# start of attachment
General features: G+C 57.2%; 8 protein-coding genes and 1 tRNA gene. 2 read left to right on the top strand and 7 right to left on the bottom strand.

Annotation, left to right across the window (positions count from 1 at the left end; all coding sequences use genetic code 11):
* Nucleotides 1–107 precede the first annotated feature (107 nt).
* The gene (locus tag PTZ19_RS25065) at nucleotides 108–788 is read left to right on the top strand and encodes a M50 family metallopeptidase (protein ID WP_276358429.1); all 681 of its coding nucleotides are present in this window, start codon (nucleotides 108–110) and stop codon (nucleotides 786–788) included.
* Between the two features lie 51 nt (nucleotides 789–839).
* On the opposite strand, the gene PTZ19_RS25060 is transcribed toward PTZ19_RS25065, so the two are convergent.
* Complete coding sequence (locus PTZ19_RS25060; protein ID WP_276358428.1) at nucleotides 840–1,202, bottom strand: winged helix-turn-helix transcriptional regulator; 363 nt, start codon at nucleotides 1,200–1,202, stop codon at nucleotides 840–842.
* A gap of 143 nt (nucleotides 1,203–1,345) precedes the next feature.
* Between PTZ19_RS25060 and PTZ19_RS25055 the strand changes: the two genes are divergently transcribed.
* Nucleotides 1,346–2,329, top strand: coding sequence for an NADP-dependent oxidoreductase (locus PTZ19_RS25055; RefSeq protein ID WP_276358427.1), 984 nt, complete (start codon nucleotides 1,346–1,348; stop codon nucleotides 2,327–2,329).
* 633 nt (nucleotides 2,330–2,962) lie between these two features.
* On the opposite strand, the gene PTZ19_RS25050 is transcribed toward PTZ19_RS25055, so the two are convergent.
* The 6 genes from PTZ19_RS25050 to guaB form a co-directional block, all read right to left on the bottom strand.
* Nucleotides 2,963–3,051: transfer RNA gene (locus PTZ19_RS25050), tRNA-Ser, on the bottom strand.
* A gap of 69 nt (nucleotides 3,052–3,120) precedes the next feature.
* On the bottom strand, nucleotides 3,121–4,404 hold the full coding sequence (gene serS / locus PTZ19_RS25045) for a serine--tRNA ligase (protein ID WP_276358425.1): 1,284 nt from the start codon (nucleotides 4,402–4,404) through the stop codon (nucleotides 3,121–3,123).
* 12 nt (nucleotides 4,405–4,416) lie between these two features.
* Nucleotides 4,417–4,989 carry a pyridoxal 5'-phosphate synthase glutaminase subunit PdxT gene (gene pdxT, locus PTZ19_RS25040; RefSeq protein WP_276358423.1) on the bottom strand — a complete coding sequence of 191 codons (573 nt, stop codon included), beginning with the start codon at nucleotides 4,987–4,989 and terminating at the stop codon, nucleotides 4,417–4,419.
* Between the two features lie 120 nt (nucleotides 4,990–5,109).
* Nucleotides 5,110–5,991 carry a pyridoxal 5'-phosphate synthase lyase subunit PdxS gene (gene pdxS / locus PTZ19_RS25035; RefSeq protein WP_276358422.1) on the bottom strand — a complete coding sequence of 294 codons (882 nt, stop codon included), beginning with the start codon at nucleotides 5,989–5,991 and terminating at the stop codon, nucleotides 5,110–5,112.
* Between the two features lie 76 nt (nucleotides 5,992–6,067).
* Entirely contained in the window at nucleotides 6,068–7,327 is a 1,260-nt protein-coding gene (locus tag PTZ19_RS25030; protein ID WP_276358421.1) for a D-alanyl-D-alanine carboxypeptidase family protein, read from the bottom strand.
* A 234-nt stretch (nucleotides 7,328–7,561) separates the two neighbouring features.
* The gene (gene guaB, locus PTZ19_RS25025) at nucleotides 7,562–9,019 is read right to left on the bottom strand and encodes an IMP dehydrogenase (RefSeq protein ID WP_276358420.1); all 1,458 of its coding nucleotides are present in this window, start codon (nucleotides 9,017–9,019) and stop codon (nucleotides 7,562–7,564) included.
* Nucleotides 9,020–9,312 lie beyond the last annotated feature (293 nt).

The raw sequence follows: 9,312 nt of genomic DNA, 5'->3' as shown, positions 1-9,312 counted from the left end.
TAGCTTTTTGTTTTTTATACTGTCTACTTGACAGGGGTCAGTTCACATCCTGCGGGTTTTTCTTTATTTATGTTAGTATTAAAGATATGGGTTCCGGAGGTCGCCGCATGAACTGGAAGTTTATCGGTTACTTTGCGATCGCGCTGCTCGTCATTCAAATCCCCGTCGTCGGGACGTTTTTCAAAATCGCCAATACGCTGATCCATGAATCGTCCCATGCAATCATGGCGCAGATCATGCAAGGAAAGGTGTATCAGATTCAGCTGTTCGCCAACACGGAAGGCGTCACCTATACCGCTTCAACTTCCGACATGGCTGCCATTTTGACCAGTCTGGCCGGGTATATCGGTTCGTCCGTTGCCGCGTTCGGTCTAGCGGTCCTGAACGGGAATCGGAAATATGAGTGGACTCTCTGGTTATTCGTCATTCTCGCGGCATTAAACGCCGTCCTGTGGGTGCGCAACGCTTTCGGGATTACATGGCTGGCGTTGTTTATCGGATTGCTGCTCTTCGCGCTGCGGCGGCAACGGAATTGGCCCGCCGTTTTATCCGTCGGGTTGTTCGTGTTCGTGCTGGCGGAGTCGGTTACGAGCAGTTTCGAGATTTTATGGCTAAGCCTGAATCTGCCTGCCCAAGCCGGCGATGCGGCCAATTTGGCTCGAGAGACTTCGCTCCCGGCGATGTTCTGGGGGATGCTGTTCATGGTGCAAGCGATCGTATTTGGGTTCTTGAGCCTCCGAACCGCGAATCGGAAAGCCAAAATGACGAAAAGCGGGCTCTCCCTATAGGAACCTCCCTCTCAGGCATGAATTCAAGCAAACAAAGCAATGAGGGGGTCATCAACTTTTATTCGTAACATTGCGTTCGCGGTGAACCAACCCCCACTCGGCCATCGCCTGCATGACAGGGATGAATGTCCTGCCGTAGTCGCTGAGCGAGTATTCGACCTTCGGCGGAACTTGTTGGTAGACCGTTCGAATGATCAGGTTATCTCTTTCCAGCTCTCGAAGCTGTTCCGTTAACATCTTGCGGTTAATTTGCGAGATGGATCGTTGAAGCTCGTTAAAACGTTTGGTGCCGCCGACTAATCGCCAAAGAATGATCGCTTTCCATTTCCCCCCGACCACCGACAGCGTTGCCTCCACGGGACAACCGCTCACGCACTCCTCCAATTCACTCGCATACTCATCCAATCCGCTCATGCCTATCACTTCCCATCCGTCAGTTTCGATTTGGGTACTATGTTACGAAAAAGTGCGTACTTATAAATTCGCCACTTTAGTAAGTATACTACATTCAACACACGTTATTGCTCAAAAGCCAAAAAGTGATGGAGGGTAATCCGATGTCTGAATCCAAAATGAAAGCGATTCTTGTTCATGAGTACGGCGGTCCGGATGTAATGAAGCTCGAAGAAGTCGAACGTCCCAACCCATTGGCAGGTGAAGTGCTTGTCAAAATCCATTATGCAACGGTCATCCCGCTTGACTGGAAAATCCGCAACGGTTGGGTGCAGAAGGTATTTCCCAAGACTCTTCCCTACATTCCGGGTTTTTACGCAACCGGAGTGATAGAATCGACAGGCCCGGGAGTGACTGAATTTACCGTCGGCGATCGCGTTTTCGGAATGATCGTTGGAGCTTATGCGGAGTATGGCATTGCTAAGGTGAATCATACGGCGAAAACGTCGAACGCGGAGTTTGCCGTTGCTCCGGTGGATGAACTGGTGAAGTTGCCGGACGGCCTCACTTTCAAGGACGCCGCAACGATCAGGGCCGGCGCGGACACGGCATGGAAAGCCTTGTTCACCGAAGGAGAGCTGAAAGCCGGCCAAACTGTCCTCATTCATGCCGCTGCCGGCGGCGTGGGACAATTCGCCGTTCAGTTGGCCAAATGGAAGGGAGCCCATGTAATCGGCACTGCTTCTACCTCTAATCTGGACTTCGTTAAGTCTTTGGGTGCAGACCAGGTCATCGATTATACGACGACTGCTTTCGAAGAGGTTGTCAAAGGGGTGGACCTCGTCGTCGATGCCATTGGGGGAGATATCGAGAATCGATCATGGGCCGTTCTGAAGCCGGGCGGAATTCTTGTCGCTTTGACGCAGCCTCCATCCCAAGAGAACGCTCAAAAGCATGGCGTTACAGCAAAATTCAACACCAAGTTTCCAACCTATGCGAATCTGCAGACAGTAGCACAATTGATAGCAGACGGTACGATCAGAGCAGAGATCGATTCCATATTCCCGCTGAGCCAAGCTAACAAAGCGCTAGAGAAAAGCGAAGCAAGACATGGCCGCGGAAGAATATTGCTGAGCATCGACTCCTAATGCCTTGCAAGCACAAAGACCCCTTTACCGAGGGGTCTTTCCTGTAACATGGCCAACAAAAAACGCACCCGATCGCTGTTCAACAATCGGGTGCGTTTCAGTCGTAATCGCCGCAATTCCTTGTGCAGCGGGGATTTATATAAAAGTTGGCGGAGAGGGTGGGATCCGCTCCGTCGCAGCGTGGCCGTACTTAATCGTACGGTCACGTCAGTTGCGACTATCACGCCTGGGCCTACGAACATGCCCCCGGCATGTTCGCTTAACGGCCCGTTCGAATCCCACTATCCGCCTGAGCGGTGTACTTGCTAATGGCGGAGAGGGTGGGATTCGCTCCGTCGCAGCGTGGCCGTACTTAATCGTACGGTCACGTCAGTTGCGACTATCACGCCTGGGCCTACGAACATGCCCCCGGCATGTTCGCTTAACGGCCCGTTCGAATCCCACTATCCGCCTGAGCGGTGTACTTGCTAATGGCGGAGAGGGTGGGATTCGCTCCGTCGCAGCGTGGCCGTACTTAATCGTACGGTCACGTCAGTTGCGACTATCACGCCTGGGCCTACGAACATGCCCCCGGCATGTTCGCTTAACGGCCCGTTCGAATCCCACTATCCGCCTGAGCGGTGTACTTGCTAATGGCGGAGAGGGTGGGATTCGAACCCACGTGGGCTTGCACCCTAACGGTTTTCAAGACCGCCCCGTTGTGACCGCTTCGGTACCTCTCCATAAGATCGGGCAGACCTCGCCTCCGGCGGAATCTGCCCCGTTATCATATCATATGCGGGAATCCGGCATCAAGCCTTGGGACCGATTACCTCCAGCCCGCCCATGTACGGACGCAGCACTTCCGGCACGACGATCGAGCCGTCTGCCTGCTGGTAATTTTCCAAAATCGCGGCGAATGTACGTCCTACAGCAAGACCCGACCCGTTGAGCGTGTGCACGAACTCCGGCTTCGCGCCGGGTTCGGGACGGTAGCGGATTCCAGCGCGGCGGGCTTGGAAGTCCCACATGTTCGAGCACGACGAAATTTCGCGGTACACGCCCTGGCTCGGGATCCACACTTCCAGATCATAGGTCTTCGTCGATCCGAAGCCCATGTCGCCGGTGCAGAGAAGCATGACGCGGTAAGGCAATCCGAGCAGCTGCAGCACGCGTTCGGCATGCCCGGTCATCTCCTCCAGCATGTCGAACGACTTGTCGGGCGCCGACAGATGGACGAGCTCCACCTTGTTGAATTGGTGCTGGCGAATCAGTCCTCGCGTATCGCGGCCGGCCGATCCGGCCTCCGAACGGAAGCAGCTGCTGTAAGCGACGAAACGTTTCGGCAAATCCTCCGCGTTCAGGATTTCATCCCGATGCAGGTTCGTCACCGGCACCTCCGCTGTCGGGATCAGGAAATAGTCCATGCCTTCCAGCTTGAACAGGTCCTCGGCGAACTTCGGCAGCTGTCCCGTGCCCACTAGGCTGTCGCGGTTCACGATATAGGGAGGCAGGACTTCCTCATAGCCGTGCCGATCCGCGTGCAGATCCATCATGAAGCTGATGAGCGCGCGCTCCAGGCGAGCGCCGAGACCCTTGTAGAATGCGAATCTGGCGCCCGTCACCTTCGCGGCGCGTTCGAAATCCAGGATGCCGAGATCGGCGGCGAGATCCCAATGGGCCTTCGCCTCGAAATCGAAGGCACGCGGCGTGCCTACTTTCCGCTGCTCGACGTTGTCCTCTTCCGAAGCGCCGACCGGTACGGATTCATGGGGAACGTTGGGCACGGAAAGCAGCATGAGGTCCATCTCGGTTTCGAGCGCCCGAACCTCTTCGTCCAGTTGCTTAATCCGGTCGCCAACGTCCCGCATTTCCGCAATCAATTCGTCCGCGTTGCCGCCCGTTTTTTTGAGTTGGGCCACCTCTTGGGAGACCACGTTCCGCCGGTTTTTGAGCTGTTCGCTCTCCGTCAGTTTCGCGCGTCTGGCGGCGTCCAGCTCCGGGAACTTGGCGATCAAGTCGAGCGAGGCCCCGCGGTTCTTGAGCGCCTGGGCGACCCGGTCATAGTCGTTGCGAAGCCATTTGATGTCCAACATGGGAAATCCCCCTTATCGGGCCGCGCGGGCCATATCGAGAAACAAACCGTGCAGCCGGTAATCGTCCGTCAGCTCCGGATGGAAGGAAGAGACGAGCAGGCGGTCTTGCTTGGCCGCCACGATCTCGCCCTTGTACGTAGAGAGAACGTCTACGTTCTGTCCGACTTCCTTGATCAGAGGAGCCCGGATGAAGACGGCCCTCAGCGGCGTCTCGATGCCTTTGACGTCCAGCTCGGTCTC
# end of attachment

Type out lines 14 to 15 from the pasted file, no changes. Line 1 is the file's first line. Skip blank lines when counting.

* Nucleotides 2,963–3,051: transfer RNA gene (locus PTZ19_RS25050), tRNA-Ser, on the bottom strand.
* A gap of 69 nt (nucleotides 3,052–3,120) precedes the next feature.